Building a Strong Higher Ed Marketing Team

Deb Maue provides six principles for building a strong team culture.

April 3, 2017

I have a great team at Columbia College Chicago. It’s a great team mostly for reasons that have nothing to do with me, primarily because it’s made up of smart, talented, fun people who are committed to doing great work.

That said, building a strong culture requires a commitment. It requires intentionality. And it requires support from a leader, which is where I can contribute. Here are a few of the principles and practices we’ve developed to create and maintain a strong team culture:

We have a rigorous hiring process.

Having a great team starts with hiring great people, and consistently hiring good people requires a rigorous, objective evaluation process that’s focused on experience and competencies, and removes as much bias as possible. To keep ourselves honest, we follow a system we found in the book "Who?", by Geoff Smart and Randy Street. It helps us translate the theoretical job description into a practical description of the actual person we need in the role, and it provides specific experience-based questions for both interviewing and reference-checking. It’s made our hiring more efficient and more effective.

We recognize excellence.

A year ago, we instituted the “boot award,” using a gold-spray-painted and bedazzled platform go-go boot to recognize great work. Every two weeks, we hold a 15-minute all-team meeting and award the boot to a team member nominated by a member of the leadership team. We’ve recognized team members who created an outstanding issue of our alumni magazine, a team member who smoothed out a difficult client relationship, and a team member who created our 30-second recruiting ad, among many others.

One of the first recipients of the award started the tradition of adding a memento to the boot before it gets awarded to the next person. (When the boot gets full, we’ll have to figure out where to store the mementos to create room for new ones. This will be a good problem to have.)

Here’s a picture of it, in all its bedazzled brilliance:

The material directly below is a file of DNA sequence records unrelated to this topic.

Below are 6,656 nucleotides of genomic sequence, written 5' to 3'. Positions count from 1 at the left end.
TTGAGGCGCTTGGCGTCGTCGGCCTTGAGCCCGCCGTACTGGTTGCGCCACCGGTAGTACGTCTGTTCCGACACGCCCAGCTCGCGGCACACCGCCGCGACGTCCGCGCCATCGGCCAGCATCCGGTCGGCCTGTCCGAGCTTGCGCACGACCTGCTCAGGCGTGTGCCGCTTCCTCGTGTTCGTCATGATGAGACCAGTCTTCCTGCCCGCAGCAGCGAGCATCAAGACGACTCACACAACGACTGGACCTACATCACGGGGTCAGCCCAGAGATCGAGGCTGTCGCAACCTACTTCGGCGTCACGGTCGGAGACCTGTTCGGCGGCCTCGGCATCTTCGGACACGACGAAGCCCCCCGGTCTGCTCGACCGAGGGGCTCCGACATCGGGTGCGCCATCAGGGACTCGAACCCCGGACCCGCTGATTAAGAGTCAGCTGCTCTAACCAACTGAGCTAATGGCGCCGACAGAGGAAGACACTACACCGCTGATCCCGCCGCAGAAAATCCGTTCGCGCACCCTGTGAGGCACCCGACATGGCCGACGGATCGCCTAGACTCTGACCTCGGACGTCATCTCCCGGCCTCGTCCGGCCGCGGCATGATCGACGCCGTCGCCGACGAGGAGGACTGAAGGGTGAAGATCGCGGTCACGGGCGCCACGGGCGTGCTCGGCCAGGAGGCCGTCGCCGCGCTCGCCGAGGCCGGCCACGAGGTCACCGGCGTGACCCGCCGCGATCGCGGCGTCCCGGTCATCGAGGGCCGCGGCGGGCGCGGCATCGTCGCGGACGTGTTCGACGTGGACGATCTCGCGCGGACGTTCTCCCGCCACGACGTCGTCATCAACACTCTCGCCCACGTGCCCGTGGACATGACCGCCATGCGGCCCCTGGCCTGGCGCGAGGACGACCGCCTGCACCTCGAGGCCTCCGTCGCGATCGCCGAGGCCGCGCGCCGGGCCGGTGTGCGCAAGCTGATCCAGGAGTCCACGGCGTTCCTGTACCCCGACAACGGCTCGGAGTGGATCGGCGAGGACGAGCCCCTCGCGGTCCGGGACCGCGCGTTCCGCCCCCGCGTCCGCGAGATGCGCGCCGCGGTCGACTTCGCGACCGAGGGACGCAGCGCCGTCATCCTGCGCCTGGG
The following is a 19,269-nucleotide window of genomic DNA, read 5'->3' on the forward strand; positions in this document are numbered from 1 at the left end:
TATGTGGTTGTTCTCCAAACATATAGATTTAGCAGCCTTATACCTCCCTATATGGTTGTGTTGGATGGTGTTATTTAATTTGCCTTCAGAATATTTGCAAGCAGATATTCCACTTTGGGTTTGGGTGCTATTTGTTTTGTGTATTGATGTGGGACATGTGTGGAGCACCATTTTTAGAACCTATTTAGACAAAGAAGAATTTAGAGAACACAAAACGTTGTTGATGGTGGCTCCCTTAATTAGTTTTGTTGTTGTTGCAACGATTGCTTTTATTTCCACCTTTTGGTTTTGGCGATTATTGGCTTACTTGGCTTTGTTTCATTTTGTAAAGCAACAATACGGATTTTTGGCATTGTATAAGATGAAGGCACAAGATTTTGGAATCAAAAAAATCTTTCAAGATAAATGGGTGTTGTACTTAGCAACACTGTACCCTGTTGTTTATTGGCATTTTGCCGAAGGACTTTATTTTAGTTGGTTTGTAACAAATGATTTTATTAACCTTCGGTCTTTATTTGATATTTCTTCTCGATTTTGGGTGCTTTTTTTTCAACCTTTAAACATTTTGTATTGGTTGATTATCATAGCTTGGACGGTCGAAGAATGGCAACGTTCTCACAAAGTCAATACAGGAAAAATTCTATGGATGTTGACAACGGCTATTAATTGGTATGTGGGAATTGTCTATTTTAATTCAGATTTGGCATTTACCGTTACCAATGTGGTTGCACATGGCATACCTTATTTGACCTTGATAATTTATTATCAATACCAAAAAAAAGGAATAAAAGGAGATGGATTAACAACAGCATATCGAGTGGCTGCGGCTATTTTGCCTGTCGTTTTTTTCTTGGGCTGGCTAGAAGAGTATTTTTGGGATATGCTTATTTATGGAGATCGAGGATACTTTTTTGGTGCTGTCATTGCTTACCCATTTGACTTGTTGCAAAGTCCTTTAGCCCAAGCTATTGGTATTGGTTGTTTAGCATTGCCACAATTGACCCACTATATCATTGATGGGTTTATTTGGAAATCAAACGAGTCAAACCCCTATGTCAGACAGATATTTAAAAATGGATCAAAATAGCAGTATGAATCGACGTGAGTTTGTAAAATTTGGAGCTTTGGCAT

We set aside time for team-building.

When everyone is busy fighting fires (which is all the time, right?) it’s difficult to make team building a priority, but for our team, it’s critical. Because our team sits on two floors, we don’t necessarily see each other every day. In addition to the “boot award” meetings mentioned above, we have quarterly all-team meetings. In addition to sharing updates about key projects, we often invite leadership from other departments, such as Advising, Development, and Academic Affairs, to talk about their work. We meet from 3:00-4:30 p.m., and then have social time.

We have difficult conversations.

Conflict isn’t fun. Giving people honest feedback isn’t fun. But in an environment where lines of responsibility are squishy and collaboration is crucial, it’s important to have face-to-face discussions. We’ve recently started having “post-mortem” meetings after major projects are completed to talk about what went well, what didn’t go well, and what we can do better in the future.

We find opportunities for professional development.

We don’t have a lot of money in the budget to send people to conferences, so we’re always on the lookout for webinars and speakers. Starting next month, we’re having monthly “tell us what you do” brown bag lunches so that our team members across functions can more fully understand what their colleagues do.

We respect each other.

With long to-do lists (and not enough resources to do everything on the lists) and competing priorities, it’s easy to get into an “us vs. them” mindset with clients and with each other. It’s easy to become cynical. To prevent this, we start with empathy. We assume that everyone is doing their best, and we try hard to understand not only what people want, but why they want it. It creates a healthy, service-oriented culture.

Our team isn’t perfect. It’s made up of imperfect humans, after all. But using these principles, we’ve built a healthy, positive team culture that inspires us to do great work and have fun, to boot (pun intentional.)

Deborah Maue is the Vice President of Strategic Marketing and Communications at Columbia College Chicago, and is a leading voice in higher education marketing.

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